Sudan's border wars
Ending one conflict in Sudan has only highlighted the intractability of another, writes Graham Usher at the United Nations
On 20 June ex-South African president -- and African Union peacemaker -- Thabo Mbeki told the UN Security Council that an agreement had been reached between the north and south Sudanese governments over their contested Abyei border region, ending a month of clashes between the north and the south's Sudan People's Liberation Army (SPLM).
Khartoum said it would withdraw its forces and accept their replacement by Ethiopian peace-keepers "as soon as authorised by the United Nations", said Mbeki. The Sudanese army had overrun the region last month, forcing out 110,000 indigenous Dinka farmers.
Council members welcomed the news. They feared Abyei could reignite a civil war that, prior to a 2005 peace deal between Khartoum and the SPLM, had lasted two decades and left two million Sudanese dead.
Still, the council's reception was cool. Member states knew the flames of war may have been doused in Abyei only to migrate to another, even more incendiary conflict along Sudan's border in South Kordofan.
Since 5 June hundreds have been killed there and tens of thousands displaced in fighting between the Sudanese army and SPLA. "The reports my government has been receiving of the ongoing fighting are horrifying -- both because of the scope of the human rights abuses and because of the ethnic dimensions of the conflict," said US Ambassador to the UN Susan Rice.
The Sudanese army "has threatened to shoot down UNMIS (the UN's peace-keeping mission in Sudan)âê¦ and refused landing rights to UNMIS flights," she added.
Coupled with army and SPLA roadblocks this amounted to a blockade on UN humanitarian access to South Kordofan. The UN estimate is that over 60,000 have been displaced by the fighting, with perhaps half of these children.
Abyei and South Kordofan are the worst of several wars assailing Sudan. They pose a threat not only to the 2005 peace deal but also to what many see as its sole flower: the secession of South Sudan as an independent state next month.
Khartoum's pre-emptive wars in Abyei and south Kordofan were seen by most analysts as diplomacy by lethal means. The aim was either to improve north Sudan's hand over a host of unresolved issues still to be negotiated with the south before independence. Or to purge any native people left in the north but deemed sympathetic to the southern government or active in the SPLA.
Abyei may be an example of the first policy. South Kordofan seems to be an instance of the second.
The Sudanese army invaded Abyei after SPLA ambushes on its troops. The retaliation was disproportionate and preplanned, executed by tanks, artillery and thousands of troops. The Dinka fled in terror and the army and Arab militia burned bridges and razed homes to prevent their return. UN peace-keepers -- who did little to protect the Dinka -- said Abyei may have been "ethnically cleansed".
Under Mbeki's new agreement the Dinka can return. But Khartoum has clearly been rewarded for its aggression. The head of Abyei's new temporary administration will be chosen by the Sudanese government and then split 50-50 between Khartoum and the SPLA. With impasse built in, it's difficult to see how agreement will be reached on whether Abyei belongs to the north or south.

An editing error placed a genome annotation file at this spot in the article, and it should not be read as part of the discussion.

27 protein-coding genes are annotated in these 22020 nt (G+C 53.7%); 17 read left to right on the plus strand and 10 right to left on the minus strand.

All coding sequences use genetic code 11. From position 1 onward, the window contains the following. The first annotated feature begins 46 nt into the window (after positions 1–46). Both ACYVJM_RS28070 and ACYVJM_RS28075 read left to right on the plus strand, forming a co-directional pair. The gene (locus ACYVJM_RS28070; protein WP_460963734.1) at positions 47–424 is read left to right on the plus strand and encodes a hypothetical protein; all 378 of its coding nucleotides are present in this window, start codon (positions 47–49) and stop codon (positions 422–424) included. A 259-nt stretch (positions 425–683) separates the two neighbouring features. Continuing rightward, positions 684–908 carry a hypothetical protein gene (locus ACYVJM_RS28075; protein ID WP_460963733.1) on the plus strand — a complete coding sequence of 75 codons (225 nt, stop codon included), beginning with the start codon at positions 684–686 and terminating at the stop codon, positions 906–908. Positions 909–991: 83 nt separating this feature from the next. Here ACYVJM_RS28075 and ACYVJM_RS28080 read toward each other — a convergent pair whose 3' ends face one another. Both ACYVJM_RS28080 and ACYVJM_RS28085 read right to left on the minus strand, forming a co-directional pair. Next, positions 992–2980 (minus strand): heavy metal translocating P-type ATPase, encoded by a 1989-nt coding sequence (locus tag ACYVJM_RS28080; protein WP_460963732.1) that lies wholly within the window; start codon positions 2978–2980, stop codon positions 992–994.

Mbeki also said headway had been made on unresolved issues between the two sides over debt sharing, currency, trade and the division of oil revenues: until recently the SPLM had been reluctant to negotiate on any of them. "The parties have arrived at major solutions and soon these agreements will become final. This is good news," said Khartoum's UN Ambassador Daffa Alla Ali Osman.
He also said the Sudanese army's offensive in South Kordofan was caused by the SPLA's "horrendous violations" of the 2005 peace agreement. In fact the violence erupted after South Kordofan's new governor, Ahmed Haroun, issued an ultimatum to the SPLA that it either disarm by 5 June or "return to the south".
Under the 2005 deal any disarmament is supposed to be part of a "popular consultation" between Khartoum and the people of South Kordofan. As for "return", SPLA fighters in South Kordofan are ethnic Nuban, native to the territory. They have already returned.
Haroun was a senior official in Darfur, where he was indicted for war crimes by the International Criminal Court. There are shades of Darfur in South Kordofan. UN and human rights monitors describe Nubans being rounded up indiscriminately by Sudanese soldiers, their villages strafed and those suspected of ties with the SPLA executed. "They are killing the black people," an aid worker told the UN.
There are 45,000 SPLA fighters from South Kordofan in South Sudan demanding to return. Khartoum has said it will not tolerate the existence of "two armies" on its territory once the south becomes a separate state on 9 July. Mbeki began negotiations between the SPLM and the Sudan government on 21 June to try to square these noose-like circles.
Few on the Security Council think the negotiations will go anywhere. That's one of the reasons they would like a UN presence to stay on in places like South Kordofan after 9 July. When governments fail to give protection to their own civilians, "we have an obligation to provide it," said Rice.
Khartoum has refused. It says all UN forces must leave its soil after 9 July. The UN will almost certainly comply. The member states' priority is to prevent war breaking out between Sudan's two new states, not to end the wars raging within them.